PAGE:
Border-fence plan could wreak havoc on environment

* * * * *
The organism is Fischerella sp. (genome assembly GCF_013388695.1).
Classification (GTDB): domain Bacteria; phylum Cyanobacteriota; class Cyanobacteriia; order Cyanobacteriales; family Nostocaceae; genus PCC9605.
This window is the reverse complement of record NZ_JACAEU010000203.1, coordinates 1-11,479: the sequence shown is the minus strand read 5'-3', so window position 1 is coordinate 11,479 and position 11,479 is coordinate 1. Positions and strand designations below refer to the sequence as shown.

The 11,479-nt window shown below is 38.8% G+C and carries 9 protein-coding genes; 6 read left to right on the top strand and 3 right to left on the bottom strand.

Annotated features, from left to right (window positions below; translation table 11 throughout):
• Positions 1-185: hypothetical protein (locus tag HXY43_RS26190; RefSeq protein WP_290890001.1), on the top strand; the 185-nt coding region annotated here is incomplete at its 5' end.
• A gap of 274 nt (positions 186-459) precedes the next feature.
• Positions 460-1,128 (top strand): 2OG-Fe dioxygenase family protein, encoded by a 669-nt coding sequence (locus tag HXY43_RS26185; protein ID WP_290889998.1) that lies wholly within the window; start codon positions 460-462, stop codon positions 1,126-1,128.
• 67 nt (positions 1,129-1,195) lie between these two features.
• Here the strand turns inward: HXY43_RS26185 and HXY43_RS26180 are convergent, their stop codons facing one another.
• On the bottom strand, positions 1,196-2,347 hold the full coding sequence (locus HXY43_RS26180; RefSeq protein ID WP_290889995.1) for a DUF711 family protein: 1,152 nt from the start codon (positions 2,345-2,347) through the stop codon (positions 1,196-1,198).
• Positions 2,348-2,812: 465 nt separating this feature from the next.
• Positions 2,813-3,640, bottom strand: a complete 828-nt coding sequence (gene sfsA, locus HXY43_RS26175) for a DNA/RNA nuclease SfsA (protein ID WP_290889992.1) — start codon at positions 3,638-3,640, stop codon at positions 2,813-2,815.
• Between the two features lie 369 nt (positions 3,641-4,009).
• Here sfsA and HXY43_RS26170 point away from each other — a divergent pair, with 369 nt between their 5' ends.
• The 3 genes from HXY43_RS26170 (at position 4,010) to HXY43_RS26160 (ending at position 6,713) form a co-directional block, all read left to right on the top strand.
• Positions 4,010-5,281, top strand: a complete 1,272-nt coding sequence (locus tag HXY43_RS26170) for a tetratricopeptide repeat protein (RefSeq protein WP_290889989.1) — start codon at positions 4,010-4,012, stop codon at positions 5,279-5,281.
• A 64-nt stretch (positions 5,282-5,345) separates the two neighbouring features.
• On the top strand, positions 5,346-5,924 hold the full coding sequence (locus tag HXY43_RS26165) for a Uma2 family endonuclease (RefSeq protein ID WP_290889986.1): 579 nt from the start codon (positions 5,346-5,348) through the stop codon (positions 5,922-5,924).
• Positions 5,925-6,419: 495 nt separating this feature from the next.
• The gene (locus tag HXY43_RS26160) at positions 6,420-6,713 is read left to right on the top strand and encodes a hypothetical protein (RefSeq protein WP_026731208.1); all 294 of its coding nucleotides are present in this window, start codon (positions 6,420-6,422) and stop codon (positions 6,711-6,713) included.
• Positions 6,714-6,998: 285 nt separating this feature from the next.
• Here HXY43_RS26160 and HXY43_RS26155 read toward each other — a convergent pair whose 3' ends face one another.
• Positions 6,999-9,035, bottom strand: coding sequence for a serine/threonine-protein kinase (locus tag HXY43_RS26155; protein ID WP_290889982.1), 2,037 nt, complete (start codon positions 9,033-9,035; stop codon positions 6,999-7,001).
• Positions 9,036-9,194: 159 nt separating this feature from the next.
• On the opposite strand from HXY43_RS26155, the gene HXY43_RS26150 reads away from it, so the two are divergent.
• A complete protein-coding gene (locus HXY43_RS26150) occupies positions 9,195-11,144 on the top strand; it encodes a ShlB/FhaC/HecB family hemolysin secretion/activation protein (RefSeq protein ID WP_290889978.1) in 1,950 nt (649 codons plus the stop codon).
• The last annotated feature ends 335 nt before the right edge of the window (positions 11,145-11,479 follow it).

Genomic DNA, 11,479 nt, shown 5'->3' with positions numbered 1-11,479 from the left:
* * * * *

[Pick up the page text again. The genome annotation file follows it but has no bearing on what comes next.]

Congress approved a plan late last week to build a 700-mile-long, two-layer fence along the U.S.-Mexico border in an attempt to keep out illegal immigrants, eliciting an overwhelmingly negative reaction from environmentalists and, well, folks with a firm grasp on reality. “The fence is a knee-jerk reaction by Congress. No one really studied the economic impacts, the environmental impacts,” says Eddie Aldrete of the Laredo, Texas-based International Bank of Commerce. The fence would disrupt the fragile desert ecosystem, as well as migration routes for scores of species, from snakes to jaguars, critics say. Others worry about private-property and water rights: “A wall is just going to stand between farmers and ranchers and others who need legitimate access to water,” says Republican activist Mike Vickers. Still others find the plan insulting to Mexicans, who share a strong social bond with South Texans and significantly boost the economies of Texas border towns. Oh, and knowledgeable people don’t think it will actually stem illegal immigration.

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